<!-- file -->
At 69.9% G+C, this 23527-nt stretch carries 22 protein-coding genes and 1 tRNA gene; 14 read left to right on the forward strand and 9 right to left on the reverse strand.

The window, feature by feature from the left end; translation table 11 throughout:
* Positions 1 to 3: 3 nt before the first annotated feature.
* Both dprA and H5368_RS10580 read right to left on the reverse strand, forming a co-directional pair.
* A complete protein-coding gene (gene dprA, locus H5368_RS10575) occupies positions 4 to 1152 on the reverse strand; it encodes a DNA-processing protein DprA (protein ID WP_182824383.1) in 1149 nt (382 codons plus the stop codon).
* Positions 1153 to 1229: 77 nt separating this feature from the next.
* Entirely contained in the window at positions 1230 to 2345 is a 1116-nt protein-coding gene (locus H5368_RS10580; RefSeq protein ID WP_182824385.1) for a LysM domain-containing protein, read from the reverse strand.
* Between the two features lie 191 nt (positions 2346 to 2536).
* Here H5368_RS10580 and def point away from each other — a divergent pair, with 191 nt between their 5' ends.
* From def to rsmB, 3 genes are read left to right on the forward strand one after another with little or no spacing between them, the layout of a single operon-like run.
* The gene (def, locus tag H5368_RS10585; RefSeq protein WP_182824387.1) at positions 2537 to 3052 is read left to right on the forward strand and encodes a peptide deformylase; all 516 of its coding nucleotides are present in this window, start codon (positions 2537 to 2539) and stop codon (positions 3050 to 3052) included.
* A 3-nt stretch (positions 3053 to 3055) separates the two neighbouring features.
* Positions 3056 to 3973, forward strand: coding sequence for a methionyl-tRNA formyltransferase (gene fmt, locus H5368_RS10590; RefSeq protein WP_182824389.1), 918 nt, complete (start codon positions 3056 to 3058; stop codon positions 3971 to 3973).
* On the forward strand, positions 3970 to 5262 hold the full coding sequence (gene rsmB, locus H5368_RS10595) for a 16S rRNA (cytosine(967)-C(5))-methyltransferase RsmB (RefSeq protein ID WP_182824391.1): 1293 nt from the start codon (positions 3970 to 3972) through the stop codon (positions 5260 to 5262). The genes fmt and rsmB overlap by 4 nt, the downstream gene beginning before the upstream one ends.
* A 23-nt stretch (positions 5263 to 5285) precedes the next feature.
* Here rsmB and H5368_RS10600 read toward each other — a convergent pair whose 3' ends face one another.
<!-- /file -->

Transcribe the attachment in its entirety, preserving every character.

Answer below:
At 69.9% G+C, this 23527-nt stretch carries 22 protein-coding genes and 1 tRNA gene; 14 read left to right on the forward strand and 9 right to left on the reverse strand.

The window, feature by feature from the left end; translation table 11 throughout:
* Positions 1 to 3: 3 nt before the first annotated feature.
* Both dprA and H5368_RS10580 read right to left on the reverse strand, forming a co-directional pair.
* A complete protein-coding gene (gene dprA, locus H5368_RS10575) occupies positions 4 to 1152 on the reverse strand; it encodes a DNA-processing protein DprA (protein ID WP_182824383.1) in 1149 nt (382 codons plus the stop codon).
* Positions 1153 to 1229: 77 nt separating this feature from the next.
* Entirely contained in the window at positions 1230 to 2345 is a 1116-nt protein-coding gene (locus H5368_RS10580; RefSeq protein ID WP_182824385.1) for a LysM domain-containing protein, read from the reverse strand.
* Between the two features lie 191 nt (positions 2346 to 2536).
* Here H5368_RS10580 and def point away from each other — a divergent pair, with 191 nt between their 5' ends.
* From def to rsmB, 3 genes are read left to right on the forward strand one after another with little or no spacing between them, the layout of a single operon-like run.
* The gene (def, locus tag H5368_RS10585; RefSeq protein WP_182824387.1) at positions 2537 to 3052 is read left to right on the forward strand and encodes a peptide deformylase; all 516 of its coding nucleotides are present in this window, start codon (positions 2537 to 2539) and stop codon (positions 3050 to 3052) included.
* A 3-nt stretch (positions 3053 to 3055) separates the two neighbouring features.
* Positions 3056 to 3973, forward strand: coding sequence for a methionyl-tRNA formyltransferase (gene fmt, locus H5368_RS10590; RefSeq protein WP_182824389.1), 918 nt, complete (start codon positions 3056 to 3058; stop codon positions 3971 to 3973).
* On the forward strand, positions 3970 to 5262 hold the full coding sequence (gene rsmB, locus H5368_RS10595) for a 16S rRNA (cytosine(967)-C(5))-methyltransferase RsmB (RefSeq protein ID WP_182824391.1): 1293 nt from the start codon (positions 3970 to 3972) through the stop codon (positions 5260 to 5262). The genes fmt and rsmB overlap by 4 nt, the downstream gene beginning before the upstream one ends.
* A 23-nt stretch (positions 5263 to 5285) precedes the next feature.
* Here rsmB and H5368_RS10600 read toward each other — a convergent pair whose 3' ends face one another.